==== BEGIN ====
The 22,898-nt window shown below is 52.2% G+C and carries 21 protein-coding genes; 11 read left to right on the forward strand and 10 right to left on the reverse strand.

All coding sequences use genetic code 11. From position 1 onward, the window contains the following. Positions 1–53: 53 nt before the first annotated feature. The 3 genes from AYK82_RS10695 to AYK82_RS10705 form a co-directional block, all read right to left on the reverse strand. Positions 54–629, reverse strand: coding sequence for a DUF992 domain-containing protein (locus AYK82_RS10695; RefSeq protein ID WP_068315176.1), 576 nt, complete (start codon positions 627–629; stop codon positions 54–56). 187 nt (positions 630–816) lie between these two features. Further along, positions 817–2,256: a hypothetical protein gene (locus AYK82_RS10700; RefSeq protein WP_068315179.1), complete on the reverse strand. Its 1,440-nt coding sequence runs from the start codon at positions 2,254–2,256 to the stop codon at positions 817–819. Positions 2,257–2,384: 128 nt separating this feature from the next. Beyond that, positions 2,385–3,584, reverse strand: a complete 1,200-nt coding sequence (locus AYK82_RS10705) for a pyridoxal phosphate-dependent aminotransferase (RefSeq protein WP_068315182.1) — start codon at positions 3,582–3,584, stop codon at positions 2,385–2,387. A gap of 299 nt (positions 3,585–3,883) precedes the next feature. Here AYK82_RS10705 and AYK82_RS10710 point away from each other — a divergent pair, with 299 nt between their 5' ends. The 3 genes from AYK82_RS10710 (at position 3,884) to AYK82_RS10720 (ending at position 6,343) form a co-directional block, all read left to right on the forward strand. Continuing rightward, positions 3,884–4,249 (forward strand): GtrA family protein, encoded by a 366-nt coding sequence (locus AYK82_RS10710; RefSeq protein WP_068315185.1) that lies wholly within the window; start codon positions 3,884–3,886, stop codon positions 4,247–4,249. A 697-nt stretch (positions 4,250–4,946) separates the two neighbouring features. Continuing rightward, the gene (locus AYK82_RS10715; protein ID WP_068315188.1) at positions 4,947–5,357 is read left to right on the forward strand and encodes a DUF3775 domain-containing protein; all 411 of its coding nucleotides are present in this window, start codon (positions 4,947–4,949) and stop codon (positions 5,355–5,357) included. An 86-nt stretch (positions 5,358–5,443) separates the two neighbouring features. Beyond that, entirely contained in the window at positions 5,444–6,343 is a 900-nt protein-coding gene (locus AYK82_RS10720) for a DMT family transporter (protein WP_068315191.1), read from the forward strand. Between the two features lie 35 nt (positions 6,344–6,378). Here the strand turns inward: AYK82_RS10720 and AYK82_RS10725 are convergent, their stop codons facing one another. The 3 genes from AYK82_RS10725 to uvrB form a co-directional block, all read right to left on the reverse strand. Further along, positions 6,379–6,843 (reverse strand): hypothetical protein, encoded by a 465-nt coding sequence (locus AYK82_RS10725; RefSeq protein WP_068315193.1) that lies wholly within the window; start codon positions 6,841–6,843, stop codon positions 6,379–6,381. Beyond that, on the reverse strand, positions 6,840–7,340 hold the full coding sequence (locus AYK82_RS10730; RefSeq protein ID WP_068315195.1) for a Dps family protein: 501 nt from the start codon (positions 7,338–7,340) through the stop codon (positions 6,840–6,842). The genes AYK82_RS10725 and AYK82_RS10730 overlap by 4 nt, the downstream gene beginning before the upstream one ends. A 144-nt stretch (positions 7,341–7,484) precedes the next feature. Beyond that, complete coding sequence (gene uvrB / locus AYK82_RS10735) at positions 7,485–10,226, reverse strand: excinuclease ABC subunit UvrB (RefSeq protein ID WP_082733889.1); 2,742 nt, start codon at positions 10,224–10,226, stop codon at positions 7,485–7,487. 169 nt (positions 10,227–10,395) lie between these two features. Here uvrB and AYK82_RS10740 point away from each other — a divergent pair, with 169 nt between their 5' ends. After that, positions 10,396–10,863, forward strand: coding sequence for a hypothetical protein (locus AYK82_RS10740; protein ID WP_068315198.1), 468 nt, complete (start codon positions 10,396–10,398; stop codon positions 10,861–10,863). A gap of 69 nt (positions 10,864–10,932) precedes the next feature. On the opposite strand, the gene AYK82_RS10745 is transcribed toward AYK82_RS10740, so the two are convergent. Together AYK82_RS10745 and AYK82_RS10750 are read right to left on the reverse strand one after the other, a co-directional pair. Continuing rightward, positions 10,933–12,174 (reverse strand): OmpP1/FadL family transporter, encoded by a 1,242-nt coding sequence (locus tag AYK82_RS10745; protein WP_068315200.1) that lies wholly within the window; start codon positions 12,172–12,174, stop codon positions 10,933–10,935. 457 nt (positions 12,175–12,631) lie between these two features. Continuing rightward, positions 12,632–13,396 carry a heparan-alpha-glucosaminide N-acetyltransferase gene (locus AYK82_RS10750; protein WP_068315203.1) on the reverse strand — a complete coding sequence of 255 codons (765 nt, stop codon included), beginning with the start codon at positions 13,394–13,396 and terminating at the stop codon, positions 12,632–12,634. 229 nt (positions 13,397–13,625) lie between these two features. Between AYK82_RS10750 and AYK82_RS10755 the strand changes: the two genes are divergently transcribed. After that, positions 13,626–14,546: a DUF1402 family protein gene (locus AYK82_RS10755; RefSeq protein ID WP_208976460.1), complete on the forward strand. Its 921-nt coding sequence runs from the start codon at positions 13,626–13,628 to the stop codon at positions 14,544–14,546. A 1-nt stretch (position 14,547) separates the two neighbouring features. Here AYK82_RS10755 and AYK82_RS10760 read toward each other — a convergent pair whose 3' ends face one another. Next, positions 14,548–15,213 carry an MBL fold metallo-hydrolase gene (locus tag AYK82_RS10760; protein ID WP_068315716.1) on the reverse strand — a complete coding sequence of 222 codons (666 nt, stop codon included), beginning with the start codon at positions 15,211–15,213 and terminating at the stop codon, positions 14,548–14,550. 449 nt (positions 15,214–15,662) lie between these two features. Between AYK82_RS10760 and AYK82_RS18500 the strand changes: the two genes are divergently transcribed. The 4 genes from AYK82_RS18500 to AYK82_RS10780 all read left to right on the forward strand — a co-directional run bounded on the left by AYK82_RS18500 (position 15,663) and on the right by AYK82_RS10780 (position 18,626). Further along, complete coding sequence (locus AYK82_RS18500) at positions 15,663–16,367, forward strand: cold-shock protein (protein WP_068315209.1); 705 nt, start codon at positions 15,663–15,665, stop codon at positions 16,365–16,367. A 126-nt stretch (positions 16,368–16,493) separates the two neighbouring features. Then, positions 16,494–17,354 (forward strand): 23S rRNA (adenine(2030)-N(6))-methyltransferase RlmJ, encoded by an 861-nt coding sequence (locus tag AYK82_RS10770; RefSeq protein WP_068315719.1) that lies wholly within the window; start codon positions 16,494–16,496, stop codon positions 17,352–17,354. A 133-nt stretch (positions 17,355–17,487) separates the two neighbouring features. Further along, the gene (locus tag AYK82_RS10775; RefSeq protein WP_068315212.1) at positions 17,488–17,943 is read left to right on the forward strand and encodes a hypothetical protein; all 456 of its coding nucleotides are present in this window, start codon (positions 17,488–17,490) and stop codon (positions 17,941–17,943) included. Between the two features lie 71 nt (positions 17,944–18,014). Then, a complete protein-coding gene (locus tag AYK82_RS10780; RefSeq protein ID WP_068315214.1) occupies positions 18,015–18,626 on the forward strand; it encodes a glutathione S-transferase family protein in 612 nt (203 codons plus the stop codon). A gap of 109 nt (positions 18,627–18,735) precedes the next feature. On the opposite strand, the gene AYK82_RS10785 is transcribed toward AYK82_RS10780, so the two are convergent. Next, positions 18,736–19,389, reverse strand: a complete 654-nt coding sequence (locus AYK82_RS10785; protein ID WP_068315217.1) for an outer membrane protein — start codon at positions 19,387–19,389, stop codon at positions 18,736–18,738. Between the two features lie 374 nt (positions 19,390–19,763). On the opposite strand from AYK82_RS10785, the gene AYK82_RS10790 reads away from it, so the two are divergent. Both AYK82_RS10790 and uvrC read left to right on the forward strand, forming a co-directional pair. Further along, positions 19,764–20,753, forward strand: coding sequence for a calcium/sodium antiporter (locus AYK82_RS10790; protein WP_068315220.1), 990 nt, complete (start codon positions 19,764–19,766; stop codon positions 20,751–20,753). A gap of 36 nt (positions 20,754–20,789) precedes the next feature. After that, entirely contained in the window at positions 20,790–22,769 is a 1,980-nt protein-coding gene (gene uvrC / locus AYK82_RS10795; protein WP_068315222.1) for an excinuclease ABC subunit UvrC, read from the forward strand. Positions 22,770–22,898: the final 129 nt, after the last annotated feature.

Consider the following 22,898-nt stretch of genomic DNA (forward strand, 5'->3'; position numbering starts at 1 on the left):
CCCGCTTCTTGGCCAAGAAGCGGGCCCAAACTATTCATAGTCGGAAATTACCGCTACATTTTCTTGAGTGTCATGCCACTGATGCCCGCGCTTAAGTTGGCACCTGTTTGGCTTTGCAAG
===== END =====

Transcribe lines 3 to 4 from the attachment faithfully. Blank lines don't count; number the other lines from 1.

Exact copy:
Consider the following 22,898-nt stretch of genomic DNA (forward strand, 5'->3'; position numbering starts at 1 on the left):
CCCGCTTCTTGGCCAAGAAGCGGGCCCAAACTATTCATAGTCGGAAATTACCGCTACATTTTCTTGAGTGTCATGCCACTGATGCCCGCGCTTAAGTTGGCACCTGTTTGGCTTTGCAAG